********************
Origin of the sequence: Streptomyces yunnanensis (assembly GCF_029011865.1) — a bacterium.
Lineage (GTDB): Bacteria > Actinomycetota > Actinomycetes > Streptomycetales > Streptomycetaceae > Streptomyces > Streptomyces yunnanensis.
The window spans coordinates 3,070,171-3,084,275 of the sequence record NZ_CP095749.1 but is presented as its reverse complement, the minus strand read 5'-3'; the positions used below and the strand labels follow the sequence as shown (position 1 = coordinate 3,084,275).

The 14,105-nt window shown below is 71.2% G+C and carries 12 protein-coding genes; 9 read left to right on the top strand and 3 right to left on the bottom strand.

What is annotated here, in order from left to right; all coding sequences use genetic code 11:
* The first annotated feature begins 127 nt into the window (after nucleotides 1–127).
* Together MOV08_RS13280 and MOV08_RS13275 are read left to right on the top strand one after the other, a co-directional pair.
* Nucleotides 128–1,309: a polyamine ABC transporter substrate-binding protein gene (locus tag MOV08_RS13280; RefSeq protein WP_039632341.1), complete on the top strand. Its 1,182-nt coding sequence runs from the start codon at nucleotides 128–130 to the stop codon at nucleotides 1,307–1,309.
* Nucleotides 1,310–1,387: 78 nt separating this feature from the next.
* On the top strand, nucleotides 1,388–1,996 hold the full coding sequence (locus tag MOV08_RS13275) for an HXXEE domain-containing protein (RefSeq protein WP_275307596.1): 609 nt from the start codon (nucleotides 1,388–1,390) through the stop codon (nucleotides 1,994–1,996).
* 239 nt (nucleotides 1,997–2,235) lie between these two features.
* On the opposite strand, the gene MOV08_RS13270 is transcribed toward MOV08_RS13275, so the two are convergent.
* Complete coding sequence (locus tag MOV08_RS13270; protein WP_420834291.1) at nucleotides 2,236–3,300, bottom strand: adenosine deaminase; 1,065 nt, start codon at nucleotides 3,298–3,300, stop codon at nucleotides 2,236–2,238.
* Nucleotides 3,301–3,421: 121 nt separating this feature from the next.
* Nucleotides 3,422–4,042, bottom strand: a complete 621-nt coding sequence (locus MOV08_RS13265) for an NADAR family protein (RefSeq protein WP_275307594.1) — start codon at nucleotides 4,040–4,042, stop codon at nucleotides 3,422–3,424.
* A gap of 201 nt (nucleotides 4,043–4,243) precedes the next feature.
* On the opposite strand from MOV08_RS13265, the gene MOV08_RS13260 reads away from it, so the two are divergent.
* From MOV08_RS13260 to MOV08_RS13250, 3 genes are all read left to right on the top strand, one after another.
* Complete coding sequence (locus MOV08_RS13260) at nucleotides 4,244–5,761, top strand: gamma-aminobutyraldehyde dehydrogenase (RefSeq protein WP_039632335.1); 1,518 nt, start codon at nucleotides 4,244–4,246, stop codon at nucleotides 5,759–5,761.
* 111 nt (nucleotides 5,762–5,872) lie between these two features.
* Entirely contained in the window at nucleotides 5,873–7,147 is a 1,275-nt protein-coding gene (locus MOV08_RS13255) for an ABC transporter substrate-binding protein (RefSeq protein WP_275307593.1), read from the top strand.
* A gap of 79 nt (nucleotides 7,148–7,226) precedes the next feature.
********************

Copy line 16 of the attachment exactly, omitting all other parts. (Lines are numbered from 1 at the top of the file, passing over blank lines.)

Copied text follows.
* A gap of 201 nt (nucleotides 4,043–4,243) precedes the next feature.